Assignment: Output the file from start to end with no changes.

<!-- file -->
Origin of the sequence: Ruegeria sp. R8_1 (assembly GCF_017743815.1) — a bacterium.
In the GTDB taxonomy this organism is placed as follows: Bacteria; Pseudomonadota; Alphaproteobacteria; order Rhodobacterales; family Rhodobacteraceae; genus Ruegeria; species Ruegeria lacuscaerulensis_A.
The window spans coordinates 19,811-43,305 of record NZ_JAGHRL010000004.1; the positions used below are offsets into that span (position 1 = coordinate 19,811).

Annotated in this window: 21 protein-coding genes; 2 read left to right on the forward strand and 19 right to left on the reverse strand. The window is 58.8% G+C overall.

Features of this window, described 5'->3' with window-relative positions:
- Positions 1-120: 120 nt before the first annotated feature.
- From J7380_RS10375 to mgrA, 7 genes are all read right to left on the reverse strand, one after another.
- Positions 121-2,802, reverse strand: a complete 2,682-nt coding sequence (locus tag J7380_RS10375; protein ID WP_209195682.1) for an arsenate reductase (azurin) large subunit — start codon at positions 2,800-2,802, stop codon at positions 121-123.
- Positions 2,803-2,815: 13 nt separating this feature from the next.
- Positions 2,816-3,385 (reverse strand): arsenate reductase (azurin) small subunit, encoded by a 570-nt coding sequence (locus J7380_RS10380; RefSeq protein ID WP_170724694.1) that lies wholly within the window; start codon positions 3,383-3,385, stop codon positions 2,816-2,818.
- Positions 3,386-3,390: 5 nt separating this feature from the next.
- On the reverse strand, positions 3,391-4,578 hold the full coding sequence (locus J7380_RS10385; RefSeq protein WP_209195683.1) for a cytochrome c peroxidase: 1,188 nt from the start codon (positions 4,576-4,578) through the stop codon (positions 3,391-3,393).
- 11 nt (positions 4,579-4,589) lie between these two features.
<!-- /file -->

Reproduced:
Origin of the sequence: Ruegeria sp. R8_1 (assembly GCF_017743815.1) — a bacterium.
In the GTDB taxonomy this organism is placed as follows: Bacteria; Pseudomonadota; Alphaproteobacteria; order Rhodobacterales; family Rhodobacteraceae; genus Ruegeria; species Ruegeria lacuscaerulensis_A.
The window spans coordinates 19,811-43,305 of record NZ_JAGHRL010000004.1; the positions used below are offsets into that span (position 1 = coordinate 19,811).

Annotated in this window: 21 protein-coding genes; 2 read left to right on the forward strand and 19 right to left on the reverse strand. The window is 58.8% G+C overall.

Features of this window, described 5'->3' with window-relative positions:
- Positions 1-120: 120 nt before the first annotated feature.
- From J7380_RS10375 to mgrA, 7 genes are all read right to left on the reverse strand, one after another.
- Positions 121-2,802, reverse strand: a complete 2,682-nt coding sequence (locus tag J7380_RS10375; protein ID WP_209195682.1) for an arsenate reductase (azurin) large subunit — start codon at positions 2,800-2,802, stop codon at positions 121-123.
- Positions 2,803-2,815: 13 nt separating this feature from the next.
- Positions 2,816-3,385 (reverse strand): arsenate reductase (azurin) small subunit, encoded by a 570-nt coding sequence (locus J7380_RS10380; RefSeq protein ID WP_170724694.1) that lies wholly within the window; start codon positions 3,383-3,385, stop codon positions 2,816-2,818.
- Positions 3,386-3,390: 5 nt separating this feature from the next.
- On the reverse strand, positions 3,391-4,578 hold the full coding sequence (locus J7380_RS10385; RefSeq protein WP_209195683.1) for a cytochrome c peroxidase: 1,188 nt from the start codon (positions 4,576-4,578) through the stop codon (positions 3,391-3,393).
- 11 nt (positions 4,579-4,589) lie between these two features.